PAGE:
Kitchen island seating can be as fancy or frills-free as you'd like.
If it's time for a kitchen remodel or a brand new kitchen install, and the space you have to work with is fairly substantial, you may want to explore the option of a U-shaped kitchen with peninsula.
The U-shaped kitchen with peninsula is an extremely flexible, open and visually appealing design that's a common choice for homeowners with an expansive kitchen space. The design requires at least two adjacent walls plus a peninsula extending from one of the walls—and for large-enough spaces, some homeowners may even opt to add a kitchen island to the design for even more surface area and storage options. If your goal is to add a kitchen space to your home that's as useful for conversation and entertaining as it is for cooking and cleaning, a U-shaped kitchen with peninsula may be a great choice for you.
Your first consideration when planning a U-shaped kitchen with peninsula is how you'll configure the classic "work triangle." This term refers specifically to the triangular spacing that connects three key elements of the kitchen design: the stove, sink and refrigerator. The vast majority of kitchen layouts feature some version of the work triangle—and yours should, too, unless you don't plan to spend much time cooking in it, or don't mind traveling vast (in kitchen terms, anyway) distances between the three key areas. Most cooks have little desire to do extensive "traveling" during their cooking sessions, so even if your U-shaped kitchen with peninsula will feature some unique design aspects, it's probably a great idea to do all you can to preserve the work triangle.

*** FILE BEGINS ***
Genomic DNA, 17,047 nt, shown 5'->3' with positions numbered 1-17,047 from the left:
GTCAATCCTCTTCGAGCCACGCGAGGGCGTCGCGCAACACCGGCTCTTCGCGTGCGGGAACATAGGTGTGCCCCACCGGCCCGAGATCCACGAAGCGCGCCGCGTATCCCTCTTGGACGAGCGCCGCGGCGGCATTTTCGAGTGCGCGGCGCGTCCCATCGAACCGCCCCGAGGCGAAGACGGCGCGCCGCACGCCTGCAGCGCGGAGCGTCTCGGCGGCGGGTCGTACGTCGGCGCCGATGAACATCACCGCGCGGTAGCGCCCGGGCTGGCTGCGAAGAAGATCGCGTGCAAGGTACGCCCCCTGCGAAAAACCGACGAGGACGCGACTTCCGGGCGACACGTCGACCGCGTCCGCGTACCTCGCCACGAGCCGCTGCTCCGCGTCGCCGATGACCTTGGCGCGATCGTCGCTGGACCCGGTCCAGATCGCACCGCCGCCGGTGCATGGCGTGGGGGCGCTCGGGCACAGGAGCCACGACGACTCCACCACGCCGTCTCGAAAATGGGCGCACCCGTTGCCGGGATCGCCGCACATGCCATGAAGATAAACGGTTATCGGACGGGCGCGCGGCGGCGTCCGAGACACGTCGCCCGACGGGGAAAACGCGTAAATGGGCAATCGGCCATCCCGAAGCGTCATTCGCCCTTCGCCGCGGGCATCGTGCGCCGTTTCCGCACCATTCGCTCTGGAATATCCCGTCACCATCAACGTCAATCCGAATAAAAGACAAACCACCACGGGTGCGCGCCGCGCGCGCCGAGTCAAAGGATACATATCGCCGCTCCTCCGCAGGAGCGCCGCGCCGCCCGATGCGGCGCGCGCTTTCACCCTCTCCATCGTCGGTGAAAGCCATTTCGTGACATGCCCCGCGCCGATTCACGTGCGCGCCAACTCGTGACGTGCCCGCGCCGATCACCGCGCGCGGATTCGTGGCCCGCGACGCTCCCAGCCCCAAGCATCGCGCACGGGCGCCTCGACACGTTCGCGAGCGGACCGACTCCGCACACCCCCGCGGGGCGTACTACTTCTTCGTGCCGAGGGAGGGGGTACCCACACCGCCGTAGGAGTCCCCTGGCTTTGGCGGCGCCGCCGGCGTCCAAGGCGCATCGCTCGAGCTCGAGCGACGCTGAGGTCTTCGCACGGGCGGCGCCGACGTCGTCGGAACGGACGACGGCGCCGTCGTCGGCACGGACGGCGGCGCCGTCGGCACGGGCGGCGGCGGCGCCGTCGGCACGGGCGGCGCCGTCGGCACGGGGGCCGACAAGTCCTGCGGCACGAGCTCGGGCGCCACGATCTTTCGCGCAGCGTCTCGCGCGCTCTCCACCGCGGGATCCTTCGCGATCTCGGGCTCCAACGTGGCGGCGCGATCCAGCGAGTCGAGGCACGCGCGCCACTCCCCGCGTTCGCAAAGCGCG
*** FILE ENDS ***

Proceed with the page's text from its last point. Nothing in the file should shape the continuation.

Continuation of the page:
One of the great benefits of a U-shaped kitchen with peninsula is its extensive amount of both surface area and storage space. Many other kitchen designs feature significantly less space in general—galley and Pullman kitchens, for example, may only feature one wall, or two parallel walls with very little space between them. A U-shaped kitchen with peninsula offers some of the best possible scenarios for surface area and storage. In most cases, the design will feature three full countertop areas, all of which can be used for storing accessories, preparing and cooking food, or a sink location. Above and beneath the two countertops connected to walls, cabinets offer more options for storage. And under the peninsula countertop, more cabinets can store further accessories, glassware or dishware.
If all of that storage and surface area still seems insufficient for your kitchen plans, consider adding a kitchen island to your U-shaped kitchen with peninsula. Many homeowners can't imagine their kitchen without an island, which can offer still more of the coveted cabinet and drawer storage options. Additionally, some kitchen designs feature kitchen islands with sink or cooking features, which can help tighten up the crucial work triangle and free up other areas of the U-shaped kitchen with peninsula.